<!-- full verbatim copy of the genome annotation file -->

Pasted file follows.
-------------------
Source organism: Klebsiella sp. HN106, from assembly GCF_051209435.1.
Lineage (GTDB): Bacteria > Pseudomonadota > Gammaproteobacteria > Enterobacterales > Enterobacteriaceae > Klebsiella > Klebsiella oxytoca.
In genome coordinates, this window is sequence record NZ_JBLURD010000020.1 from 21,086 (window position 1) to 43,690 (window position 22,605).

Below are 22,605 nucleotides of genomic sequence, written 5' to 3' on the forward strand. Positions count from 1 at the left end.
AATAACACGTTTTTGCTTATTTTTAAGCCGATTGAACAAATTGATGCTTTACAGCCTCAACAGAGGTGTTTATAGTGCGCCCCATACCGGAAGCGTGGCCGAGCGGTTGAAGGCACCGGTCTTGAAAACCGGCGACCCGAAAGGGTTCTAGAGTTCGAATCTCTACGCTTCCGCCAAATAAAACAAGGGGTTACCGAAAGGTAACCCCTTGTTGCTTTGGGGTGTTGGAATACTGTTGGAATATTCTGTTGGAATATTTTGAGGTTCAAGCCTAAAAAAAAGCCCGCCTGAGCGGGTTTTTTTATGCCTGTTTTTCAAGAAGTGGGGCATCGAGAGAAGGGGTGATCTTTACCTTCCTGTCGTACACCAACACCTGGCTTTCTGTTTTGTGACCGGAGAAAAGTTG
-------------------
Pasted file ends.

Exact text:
Source organism: Klebsiella sp. HN106, from assembly GCF_051209435.1.
Lineage (GTDB): Bacteria > Pseudomonadota > Gammaproteobacteria > Enterobacterales > Enterobacteriaceae > Klebsiella > Klebsiella oxytoca.
In genome coordinates, this window is sequence record NZ_JBLURD010000020.1 from 21,086 (window position 1) to 43,690 (window position 22,605).

Below are 22,605 nucleotides of genomic sequence, written 5' to 3' on the forward strand. Positions count from 1 at the left end.
AATAACACGTTTTTGCTTATTTTTAAGCCGATTGAACAAATTGATGCTTTACAGCCTCAACAGAGGTGTTTATAGTGCGCCCCATACCGGAAGCGTGGCCGAGCGGTTGAAGGCACCGGTCTTGAAAACCGGCGACCCGAAAGGGTTCTAGAGTTCGAATCTCTACGCTTCCGCCAAATAAAACAAGGGGTTACCGAAAGGTAACCCCTTGTTGCTTTGGGGTGTTGGAATACTGTTGGAATATTCTGTTGGAATATTTTGAGGTTCAAGCCTAAAAAAAAGCCCGCCTGAGCGGGTTTTTTTATGCCTGTTTTTCAAGAAGTGGGGCATCGAGAGAAGGGGTGATCTTTACCTTCCTGTCGTACACCAACACCTGGCTTTCTGTTTTGTGACCGGAGAAAAGTTG